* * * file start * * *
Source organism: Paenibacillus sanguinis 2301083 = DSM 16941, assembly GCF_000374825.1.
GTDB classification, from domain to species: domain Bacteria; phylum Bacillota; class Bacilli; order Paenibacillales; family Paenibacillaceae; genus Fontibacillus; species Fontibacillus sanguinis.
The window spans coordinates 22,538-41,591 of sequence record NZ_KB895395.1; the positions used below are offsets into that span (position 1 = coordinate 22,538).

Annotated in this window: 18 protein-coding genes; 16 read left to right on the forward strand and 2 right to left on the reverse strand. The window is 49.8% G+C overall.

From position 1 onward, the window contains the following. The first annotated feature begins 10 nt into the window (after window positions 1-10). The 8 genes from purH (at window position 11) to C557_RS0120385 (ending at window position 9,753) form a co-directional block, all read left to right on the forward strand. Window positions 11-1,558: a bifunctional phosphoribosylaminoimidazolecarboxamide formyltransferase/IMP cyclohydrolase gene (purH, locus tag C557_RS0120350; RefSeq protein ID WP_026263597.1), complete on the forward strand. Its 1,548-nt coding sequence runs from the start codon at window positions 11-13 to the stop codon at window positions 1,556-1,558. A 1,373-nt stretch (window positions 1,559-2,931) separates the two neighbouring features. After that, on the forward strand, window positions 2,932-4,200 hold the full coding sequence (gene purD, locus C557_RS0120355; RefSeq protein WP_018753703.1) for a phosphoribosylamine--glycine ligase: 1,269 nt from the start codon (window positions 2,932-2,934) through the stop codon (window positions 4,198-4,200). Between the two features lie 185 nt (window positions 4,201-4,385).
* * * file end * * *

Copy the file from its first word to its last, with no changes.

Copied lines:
Source organism: Paenibacillus sanguinis 2301083 = DSM 16941, assembly GCF_000374825.1.
GTDB classification, from domain to species: domain Bacteria; phylum Bacillota; class Bacilli; order Paenibacillales; family Paenibacillaceae; genus Fontibacillus; species Fontibacillus sanguinis.
The window spans coordinates 22,538-41,591 of sequence record NZ_KB895395.1; the positions used below are offsets into that span (position 1 = coordinate 22,538).

Annotated in this window: 18 protein-coding genes; 16 read left to right on the forward strand and 2 right to left on the reverse strand. The window is 49.8% G+C overall.

From position 1 onward, the window contains the following. The first annotated feature begins 10 nt into the window (after window positions 1-10). The 8 genes from purH (at window position 11) to C557_RS0120385 (ending at window position 9,753) form a co-directional block, all read left to right on the forward strand. Window positions 11-1,558: a bifunctional phosphoribosylaminoimidazolecarboxamide formyltransferase/IMP cyclohydrolase gene (purH, locus tag C557_RS0120350; RefSeq protein ID WP_026263597.1), complete on the forward strand. Its 1,548-nt coding sequence runs from the start codon at window positions 11-13 to the stop codon at window positions 1,556-1,558. A 1,373-nt stretch (window positions 1,559-2,931) separates the two neighbouring features. After that, on the forward strand, window positions 2,932-4,200 hold the full coding sequence (gene purD, locus C557_RS0120355; RefSeq protein WP_018753703.1) for a phosphoribosylamine--glycine ligase: 1,269 nt from the start codon (window positions 2,932-2,934) through the stop codon (window positions 4,198-4,200). Between the two features lie 185 nt (window positions 4,201-4,385).